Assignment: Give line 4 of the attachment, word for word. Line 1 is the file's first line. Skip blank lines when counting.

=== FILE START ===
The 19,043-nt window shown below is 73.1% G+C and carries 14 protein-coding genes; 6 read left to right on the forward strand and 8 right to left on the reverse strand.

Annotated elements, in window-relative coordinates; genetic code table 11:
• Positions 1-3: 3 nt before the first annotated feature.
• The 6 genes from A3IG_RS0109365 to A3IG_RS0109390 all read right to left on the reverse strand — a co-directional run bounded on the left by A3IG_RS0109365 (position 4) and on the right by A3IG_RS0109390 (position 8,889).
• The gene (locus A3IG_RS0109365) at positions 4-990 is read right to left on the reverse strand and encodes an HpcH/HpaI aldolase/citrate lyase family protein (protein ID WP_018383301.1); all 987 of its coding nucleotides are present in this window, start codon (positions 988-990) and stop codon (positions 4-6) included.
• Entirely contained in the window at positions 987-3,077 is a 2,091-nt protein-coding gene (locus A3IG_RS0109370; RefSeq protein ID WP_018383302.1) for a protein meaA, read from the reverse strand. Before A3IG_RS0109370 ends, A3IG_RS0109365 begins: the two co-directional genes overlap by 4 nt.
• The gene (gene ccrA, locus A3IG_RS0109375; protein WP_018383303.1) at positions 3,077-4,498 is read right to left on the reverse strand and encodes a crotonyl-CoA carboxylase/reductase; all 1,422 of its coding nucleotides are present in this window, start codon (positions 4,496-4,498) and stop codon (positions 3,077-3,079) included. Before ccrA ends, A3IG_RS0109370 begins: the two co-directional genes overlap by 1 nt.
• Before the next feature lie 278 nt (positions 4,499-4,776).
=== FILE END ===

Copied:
• The 6 genes from A3IG_RS0109365 to A3IG_RS0109390 all read right to left on the reverse strand — a co-directional run bounded on the left by A3IG_RS0109365 (position 4) and on the right by A3IG_RS0109390 (position 8,889).